March 28, 2016
by Christopher Parker (@wheresbossman)

Germany’s “Lost Mills” Becomes First SUP Race to Be Sanctioned by the International Canoe Federation (ICF)

Lost Mills

The Lost Mills, Europe’s most competitive race, becomes the first SUP event sanctioned by the ICF

In a major and very interesting announcement, the Lost Mills, one of Europe’s premiere SUP events, has become the first stand up paddle race in the world to be sanctioned by the International Canoe Federation (ICF), instantly elevating its status at home in Germany while setting up an interesting debate about the future of governing bodies within our sport.

The Lost Mills, which will see its 5th annual edition run from May 26th-28th this year, has established itself as one of Europe’s largest and most elite stand up paddle races over the past few years. The marquee event, held in Germany’s southern state of Bavaria, has been the #1 “most competitive” race in Europe for each of the past three seasons, with the 2015 event scoring 43.5% to rank as the fifth most competitive event worldwide on our Race Index leaderboard.

This year, the Lost Mills will be the headline act on the new-look EuroTour, with the “Battle of Bavaria” forming a European triple header alongside the classic SUP Race Cup in St. Maxime (the week prior to the Lost Mills) and the Bilbao Paddle Challenge in the Basque Country of Spain (the week after).

Former podium finishers at the Lost Mills include a who’s who of the SUP racing world, with the likes of Connor Baxter, Travis Grant, Danny Ching, Titouan Puyo, Chase Kosterlitz, Eric Terrien, Georges Cronsteadt, Casper Steinfath, Sonni Honscheid, Lina Augaitis, Angie Jackson, Fiona Wylde and many more of the world’s top ranked athletes having made the early summer pilgrimage to Germany at least once.

Lost Mills

An aerial view of the 2015 Lost Mills stand up paddle race in Germany

But while the Lost Mills was already well known as one of “the” races in Europe, this new partnership with the ICF will surely give it an elevated status, particularly at home in Germany where canoe/kayak is a big deal.

The International Canoe Federation, which is the official governing body for the sport and manages the canoe/kayak program at the Olympic Games, has a very strong presence in Europe. Canoe and kayak are major sports in many European nations, particularly in Germany and further to the East in places such as Hungary (home to Olympic gold medalist, renowned stand up paddler and Lost Mills veteran Krisztina Zur), while the majority of the estimated 8.5 million canoe/kayakers worldwide (a figure that dwarfs the participation in stand up paddling) reside in Europe.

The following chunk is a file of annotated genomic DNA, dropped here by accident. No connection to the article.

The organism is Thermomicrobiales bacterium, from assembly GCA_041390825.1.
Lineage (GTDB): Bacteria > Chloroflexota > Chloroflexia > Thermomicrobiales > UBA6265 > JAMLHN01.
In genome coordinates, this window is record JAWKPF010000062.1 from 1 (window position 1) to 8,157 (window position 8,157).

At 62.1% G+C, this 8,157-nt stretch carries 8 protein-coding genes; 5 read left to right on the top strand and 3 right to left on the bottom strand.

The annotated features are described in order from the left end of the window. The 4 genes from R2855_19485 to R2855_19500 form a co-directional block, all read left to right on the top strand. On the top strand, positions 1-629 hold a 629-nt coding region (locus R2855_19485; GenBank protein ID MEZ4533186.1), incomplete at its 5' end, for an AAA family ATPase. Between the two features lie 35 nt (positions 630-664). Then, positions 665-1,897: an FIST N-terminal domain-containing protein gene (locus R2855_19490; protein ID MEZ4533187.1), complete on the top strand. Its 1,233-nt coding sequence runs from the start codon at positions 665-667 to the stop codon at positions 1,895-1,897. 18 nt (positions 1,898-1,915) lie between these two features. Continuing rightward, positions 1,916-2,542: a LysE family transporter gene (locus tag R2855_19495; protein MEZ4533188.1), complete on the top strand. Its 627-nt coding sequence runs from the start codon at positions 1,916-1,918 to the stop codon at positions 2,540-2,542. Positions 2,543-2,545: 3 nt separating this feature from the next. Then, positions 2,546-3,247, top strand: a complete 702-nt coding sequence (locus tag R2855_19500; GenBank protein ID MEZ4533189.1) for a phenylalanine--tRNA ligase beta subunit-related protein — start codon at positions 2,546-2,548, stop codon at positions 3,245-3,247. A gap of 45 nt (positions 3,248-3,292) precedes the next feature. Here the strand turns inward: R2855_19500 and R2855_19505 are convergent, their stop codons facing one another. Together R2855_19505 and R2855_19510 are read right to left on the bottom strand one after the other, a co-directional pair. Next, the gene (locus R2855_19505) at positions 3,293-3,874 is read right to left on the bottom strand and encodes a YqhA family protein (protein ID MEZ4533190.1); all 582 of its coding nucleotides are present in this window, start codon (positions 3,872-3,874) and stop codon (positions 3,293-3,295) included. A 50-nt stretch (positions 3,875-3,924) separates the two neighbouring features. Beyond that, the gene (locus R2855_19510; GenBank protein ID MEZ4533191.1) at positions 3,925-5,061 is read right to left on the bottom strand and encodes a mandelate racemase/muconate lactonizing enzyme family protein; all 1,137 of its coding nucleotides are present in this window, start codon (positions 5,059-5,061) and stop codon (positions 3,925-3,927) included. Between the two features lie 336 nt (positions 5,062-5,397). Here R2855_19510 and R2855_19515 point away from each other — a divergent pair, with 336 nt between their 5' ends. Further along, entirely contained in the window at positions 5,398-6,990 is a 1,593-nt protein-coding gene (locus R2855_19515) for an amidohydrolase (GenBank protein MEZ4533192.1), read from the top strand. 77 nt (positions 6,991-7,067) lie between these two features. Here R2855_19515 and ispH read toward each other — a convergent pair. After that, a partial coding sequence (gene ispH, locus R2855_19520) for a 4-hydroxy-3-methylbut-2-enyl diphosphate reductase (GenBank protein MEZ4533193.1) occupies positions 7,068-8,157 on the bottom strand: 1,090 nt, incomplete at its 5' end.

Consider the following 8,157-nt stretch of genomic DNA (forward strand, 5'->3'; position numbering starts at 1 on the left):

I spoke with the Lost Mills organisers and they seem very excited about this development, suggesting it could be a big step forward in bringing the related worlds of canoeing and stand up paddling closer together. They also emphasised the significance of the deal, reiterating that the Lost Mills is the first stand up paddle race in the world to be sanctioned by the ICF.

In practical terms, this new partnership won’t really change anything for Lost Mills race itself. It’ll still be the same classic, grueling, 18km long distance event that we all know and love (or hate, depending on whether or not you hit the wall before the finish). There won’t be any new rules, and paddlers won’t have to join the ICF to compete in this year’s Lost Mills event. The deal is simply designed to give one of Europe’s biggest SUP events recognition/promotion from a major international sporting federation.

Though an interesting footnote to this whole Lost Mills/ICF deal will be how it impacts the push to get stand up paddling into the Olympic Games. The International Surfing Association (ISA) has made it their own personal mission to get SUP in the Olympics, and will no doubt raise an eyebrow if the ICF becomes more involved in the sport. It will be interesting to see exactly how much more involved the ICF becomes, and whether or not it has one eye on the Olympic Games itself.

While the ISA has made it clear they plan to be the international governing body for SUP as far as the Olympics are concerned, the Swiss-based ICF is well-established in the Olympic world, having run the canoe/kayak events at every Games since 1936. The ISA, on the other hand, is recognised by the International Olympic Committee but is not yet in the Olympics proper, though they will likely get a seat at the table via the all-but-guaranteed inclusion of surfing on the Tokyo 2020 program.

The Californian-based ISA runs the annual Stand Up Paddleboard World Championship (scheduled this year for Fiji in November), and has also secured a place for stand up paddling in the 2019 PanAm Games, which is a potential stepping-stone for Olympic inclusion. So it could be said the ICF is a little late to the party.

But let’s leave the politics aside for now and simply look forward to the 5th annual edition of Europe’s premiere stand up paddle race.

Who’s going to “Conquer the Lost Mills” this year? Having spoken to most of the world’s top athletes over the past few weeks, I can say the 2016 event is probably going to be the most competitive edition yet, and will surely be a highlight of the Euro Tour (which itself is shaping up to be a great series).

Either way, one thing’s for sure: It’s definitely going to be a great “Summer of SUP” in Europe this year.

Lost Mills

Danny Ching leads an all-star field during Lost Mills 2014

CORRECTION: An earlier version of this article stated the Lost Mills would be held May 28th-30th; the correct dates are May 26th-28th